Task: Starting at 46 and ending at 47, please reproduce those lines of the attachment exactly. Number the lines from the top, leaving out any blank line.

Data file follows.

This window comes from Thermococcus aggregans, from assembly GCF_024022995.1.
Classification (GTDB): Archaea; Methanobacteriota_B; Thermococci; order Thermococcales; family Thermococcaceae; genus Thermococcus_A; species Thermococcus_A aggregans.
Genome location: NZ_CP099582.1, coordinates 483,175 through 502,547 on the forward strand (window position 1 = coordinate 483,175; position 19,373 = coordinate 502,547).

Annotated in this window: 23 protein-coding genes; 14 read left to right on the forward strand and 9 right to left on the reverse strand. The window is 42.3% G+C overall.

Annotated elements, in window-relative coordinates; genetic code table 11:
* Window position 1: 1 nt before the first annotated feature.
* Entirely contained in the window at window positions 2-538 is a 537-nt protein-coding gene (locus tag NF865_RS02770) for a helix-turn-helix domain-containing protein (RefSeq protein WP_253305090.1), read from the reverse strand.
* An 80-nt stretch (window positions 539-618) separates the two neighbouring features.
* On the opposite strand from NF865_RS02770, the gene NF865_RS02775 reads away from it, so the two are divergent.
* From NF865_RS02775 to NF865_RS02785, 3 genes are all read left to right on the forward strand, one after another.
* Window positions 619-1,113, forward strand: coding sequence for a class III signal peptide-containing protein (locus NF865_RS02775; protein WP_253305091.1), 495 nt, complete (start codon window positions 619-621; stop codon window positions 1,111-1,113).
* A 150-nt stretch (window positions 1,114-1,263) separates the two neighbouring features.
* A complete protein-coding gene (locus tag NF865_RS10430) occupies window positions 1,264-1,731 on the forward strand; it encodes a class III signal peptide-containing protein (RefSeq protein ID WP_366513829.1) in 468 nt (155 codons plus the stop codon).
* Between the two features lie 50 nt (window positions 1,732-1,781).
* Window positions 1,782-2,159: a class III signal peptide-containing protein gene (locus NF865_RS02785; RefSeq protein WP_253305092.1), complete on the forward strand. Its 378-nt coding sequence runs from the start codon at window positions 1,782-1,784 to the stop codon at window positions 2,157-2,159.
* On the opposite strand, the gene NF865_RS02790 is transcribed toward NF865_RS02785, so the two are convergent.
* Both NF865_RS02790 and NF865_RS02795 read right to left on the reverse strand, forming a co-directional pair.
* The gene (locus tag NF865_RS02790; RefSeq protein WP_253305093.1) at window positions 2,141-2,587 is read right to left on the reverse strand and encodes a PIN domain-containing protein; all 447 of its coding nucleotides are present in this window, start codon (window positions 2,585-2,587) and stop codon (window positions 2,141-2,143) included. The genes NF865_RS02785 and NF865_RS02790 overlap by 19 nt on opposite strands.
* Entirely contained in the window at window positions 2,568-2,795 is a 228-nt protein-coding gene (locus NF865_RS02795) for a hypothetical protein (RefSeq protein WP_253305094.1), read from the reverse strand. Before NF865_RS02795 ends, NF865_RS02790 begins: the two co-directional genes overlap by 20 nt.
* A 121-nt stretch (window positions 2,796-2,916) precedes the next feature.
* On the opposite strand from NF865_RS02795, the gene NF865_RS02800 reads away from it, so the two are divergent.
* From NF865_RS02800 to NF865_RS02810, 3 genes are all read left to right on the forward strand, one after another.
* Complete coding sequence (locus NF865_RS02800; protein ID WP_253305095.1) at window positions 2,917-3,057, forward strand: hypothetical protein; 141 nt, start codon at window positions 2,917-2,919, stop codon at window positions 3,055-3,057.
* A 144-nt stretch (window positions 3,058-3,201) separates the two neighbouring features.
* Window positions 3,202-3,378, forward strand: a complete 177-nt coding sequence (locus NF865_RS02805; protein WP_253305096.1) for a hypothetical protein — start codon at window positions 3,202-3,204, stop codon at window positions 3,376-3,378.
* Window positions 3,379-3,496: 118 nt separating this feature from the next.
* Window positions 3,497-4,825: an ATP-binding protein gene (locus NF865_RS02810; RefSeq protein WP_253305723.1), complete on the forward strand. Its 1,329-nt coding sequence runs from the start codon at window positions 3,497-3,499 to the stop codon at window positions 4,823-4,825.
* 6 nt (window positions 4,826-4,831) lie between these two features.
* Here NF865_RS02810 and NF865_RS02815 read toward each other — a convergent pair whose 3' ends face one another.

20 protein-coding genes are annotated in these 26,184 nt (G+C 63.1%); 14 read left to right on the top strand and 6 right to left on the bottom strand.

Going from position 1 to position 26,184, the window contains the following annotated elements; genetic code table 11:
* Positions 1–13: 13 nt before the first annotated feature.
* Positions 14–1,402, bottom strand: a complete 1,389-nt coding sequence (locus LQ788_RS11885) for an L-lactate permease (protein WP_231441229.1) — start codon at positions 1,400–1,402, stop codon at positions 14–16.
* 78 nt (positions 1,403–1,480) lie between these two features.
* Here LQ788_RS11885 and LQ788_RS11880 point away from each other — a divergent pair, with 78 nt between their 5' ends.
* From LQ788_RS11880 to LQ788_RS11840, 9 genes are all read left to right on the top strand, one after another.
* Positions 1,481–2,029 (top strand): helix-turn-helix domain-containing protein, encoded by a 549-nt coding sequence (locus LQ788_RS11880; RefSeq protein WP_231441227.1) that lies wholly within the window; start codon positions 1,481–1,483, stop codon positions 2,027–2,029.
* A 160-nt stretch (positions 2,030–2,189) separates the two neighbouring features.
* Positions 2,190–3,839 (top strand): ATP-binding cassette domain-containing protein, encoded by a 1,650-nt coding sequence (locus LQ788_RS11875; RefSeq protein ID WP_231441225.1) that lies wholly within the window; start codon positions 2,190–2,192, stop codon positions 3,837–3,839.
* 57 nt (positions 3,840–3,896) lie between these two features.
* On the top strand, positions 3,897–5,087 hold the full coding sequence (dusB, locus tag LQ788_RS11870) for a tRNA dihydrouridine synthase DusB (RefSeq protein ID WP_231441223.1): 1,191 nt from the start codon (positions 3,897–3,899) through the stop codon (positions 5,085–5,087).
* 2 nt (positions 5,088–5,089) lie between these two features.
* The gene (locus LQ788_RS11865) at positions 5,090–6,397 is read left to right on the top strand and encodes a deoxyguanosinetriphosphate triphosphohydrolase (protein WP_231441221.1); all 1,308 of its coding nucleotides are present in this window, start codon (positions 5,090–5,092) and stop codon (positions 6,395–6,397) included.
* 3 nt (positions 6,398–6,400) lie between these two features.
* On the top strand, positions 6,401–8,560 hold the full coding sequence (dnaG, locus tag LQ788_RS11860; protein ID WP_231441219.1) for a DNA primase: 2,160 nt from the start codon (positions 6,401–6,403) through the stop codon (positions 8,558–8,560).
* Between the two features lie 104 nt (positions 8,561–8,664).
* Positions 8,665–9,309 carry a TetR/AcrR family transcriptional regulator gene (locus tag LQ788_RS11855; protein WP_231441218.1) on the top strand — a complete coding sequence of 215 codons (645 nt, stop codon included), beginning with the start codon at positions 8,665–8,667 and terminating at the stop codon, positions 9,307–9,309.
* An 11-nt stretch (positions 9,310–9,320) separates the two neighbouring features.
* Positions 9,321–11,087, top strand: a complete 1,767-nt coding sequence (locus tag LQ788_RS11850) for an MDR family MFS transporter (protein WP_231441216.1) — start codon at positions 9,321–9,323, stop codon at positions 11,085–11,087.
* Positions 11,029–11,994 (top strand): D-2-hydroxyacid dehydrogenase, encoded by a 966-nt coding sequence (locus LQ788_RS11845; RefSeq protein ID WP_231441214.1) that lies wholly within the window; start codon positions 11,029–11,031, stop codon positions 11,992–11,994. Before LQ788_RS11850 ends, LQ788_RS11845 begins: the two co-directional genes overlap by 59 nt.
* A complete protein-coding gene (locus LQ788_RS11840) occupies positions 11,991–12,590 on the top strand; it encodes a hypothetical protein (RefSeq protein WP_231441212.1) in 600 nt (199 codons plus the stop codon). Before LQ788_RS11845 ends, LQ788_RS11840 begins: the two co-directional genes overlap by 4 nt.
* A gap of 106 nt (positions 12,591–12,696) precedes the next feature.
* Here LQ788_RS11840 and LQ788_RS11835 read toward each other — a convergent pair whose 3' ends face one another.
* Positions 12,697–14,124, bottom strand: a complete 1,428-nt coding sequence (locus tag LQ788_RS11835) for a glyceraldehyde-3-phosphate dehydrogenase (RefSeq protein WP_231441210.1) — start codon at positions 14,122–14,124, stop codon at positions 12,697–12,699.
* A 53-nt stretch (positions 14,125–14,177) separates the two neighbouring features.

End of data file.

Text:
* Between the two features lie 104 nt (positions 8,561–8,664).
* Positions 8,665–9,309 carry a TetR/AcrR family transcriptional regulator gene (locus tag LQ788_RS11855; protein WP_231441218.1) on the top strand — a complete coding sequence of 215 codons (645 nt, stop codon included), beginning with the start codon at positions 8,665–8,667 and terminating at the stop codon, positions 9,307–9,309.